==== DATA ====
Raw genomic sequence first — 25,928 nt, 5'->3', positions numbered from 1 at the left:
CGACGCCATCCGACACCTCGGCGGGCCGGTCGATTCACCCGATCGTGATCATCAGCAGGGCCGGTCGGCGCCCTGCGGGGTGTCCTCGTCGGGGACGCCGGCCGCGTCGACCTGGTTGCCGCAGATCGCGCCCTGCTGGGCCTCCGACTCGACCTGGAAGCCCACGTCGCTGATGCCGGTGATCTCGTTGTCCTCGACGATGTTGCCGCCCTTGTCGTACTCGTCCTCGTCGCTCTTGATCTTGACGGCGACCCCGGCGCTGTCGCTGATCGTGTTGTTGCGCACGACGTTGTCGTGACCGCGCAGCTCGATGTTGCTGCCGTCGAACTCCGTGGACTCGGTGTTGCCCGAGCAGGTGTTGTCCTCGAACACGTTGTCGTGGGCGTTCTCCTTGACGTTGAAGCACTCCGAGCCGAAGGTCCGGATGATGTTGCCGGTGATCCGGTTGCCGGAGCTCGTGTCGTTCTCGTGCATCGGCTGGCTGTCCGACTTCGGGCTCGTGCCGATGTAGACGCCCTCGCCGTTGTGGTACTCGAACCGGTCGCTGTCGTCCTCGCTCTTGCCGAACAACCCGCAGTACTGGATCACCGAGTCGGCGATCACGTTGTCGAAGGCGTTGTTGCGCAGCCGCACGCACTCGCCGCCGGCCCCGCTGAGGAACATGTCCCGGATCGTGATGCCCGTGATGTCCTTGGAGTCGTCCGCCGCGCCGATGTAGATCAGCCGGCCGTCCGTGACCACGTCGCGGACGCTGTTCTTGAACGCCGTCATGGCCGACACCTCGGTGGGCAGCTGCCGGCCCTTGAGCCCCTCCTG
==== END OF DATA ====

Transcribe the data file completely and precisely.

Raw genomic sequence first — 25,928 nt, 5'->3', positions numbered from 1 at the left:
CGACGCCATCCGACACCTCGGCGGGCCGGTCGATTCACCCGATCGTGATCATCAGCAGGGCCGGTCGGCGCCCTGCGGGGTGTCCTCGTCGGGGACGCCGGCCGCGTCGACCTGGTTGCCGCAGATCGCGCCCTGCTGGGCCTCCGACTCGACCTGGAAGCCCACGTCGCTGATGCCGGTGATCTCGTTGTCCTCGACGATGTTGCCGCCCTTGTCGTACTCGTCCTCGTCGCTCTTGATCTTGACGGCGACCCCGGCGCTGTCGCTGATCGTGTTGTTGCGCACGACGTTGTCGTGACCGCGCAGCTCGATGTTGCTGCCGTCGAACTCCGTGGACTCGGTGTTGCCCGAGCAGGTGTTGTCCTCGAACACGTTGTCGTGGGCGTTCTCCTTGACGTTGAAGCACTCCGAGCCGAAGGTCCGGATGATGTTGCCGGTGATCCGGTTGCCGGAGCTCGTGTCGTTCTCGTGCATCGGCTGGCTGTCCGACTTCGGGCTCGTGCCGATGTAGACGCCCTCGCCGTTGTGGTACTCGAACCGGTCGCTGTCGTCCTCGCTCTTGCCGAACAACCCGCAGTACTGGATCACCGAGTCGGCGATCACGTTGTCGAAGGCGTTGTTGCGCAGCCGCACGCACTCGCCGCCGGCCCCGCTGAGGAACATGTCCCGGATCGTGATGCCCGTGATGTCCTTGGAGTCGTCCGCCGCGCCGATGTAGATCAGCCGGCCGTCCGTGACCACGTCGCGGACGCTGTTCTTGAACGCCGTCATGGCCGACACCTCGGTGGGCAGCTGCCGGCCCTTGAGCCCCTCCTG